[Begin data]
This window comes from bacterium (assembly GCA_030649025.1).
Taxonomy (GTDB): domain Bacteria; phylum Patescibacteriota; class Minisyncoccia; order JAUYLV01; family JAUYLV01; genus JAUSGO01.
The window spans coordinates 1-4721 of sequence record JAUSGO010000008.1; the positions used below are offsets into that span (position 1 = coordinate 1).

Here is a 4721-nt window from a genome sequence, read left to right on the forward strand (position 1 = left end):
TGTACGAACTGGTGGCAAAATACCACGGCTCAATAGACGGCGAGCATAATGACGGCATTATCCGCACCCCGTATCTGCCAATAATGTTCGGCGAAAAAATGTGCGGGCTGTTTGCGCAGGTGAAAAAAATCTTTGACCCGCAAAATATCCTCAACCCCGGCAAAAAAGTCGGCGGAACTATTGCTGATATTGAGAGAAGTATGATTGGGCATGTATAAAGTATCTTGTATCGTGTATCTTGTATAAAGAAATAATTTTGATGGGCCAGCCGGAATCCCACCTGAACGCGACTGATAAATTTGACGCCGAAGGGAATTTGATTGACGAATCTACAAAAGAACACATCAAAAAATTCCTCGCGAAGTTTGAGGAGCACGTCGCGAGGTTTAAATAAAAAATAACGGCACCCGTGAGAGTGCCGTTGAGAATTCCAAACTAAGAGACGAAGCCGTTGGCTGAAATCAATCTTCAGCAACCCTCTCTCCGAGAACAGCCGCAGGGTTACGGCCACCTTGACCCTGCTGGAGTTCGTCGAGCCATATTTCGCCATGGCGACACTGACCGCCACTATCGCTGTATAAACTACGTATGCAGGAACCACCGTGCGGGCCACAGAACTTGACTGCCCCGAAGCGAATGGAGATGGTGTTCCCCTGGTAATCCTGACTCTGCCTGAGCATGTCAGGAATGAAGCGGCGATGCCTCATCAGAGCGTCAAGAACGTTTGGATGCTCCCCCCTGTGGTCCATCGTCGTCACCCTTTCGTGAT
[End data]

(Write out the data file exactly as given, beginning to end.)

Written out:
This window comes from bacterium (assembly GCA_030649025.1).
Taxonomy (GTDB): domain Bacteria; phylum Patescibacteriota; class Minisyncoccia; order JAUYLV01; family JAUYLV01; genus JAUSGO01.
The window spans coordinates 1-4721 of sequence record JAUSGO010000008.1; the positions used below are offsets into that span (position 1 = coordinate 1).

Here is a 4721-nt window from a genome sequence, read left to right on the forward strand (position 1 = left end):
TGTACGAACTGGTGGCAAAATACCACGGCTCAATAGACGGCGAGCATAATGACGGCATTATCCGCACCCCGTATCTGCCAATAATGTTCGGCGAAAAAATGTGCGGGCTGTTTGCGCAGGTGAAAAAAATCTTTGACCCGCAAAATATCCTCAACCCCGGCAAAAAAGTCGGCGGAACTATTGCTGATATTGAGAGAAGTATGATTGGGCATGTATAAAGTATCTTGTATCGTGTATCTTGTATAAAGAAATAATTTTGATGGGCCAGCCGGAATCCCACCTGAACGCGACTGATAAATTTGACGCCGAAGGGAATTTGATTGACGAATCTACAAAAGAACACATCAAAAAATTCCTCGCGAAGTTTGAGGAGCACGTCGCGAGGTTTAAATAAAAAATAACGGCACCCGTGAGAGTGCCGTTGAGAATTCCAAACTAAGAGACGAAGCCGTTGGCTGAAATCAATCTTCAGCAACCCTCTCTCCGAGAACAGCCGCAGGGTTACGGCCACCTTGACCCTGCTGGAGTTCGTCGAGCCATATTTCGCCATGGCGACACTGACCGCCACTATCGCTGTATAAACTACGTATGCAGGAACCACCGTGCGGGCCACAGAACTTGACTGCCCCGAAGCGAATGGAGATGGTGTTCCCCTGGTAATCCTGACTCTGCCTGAGCATGTCAGGAATGAAGCGGCGATGCCTCATCAGAGCGTCAAGAACGTTTGGATGCTCCCCCCTGTGGTCCATCGTCGTCACCCTTTCGTGAT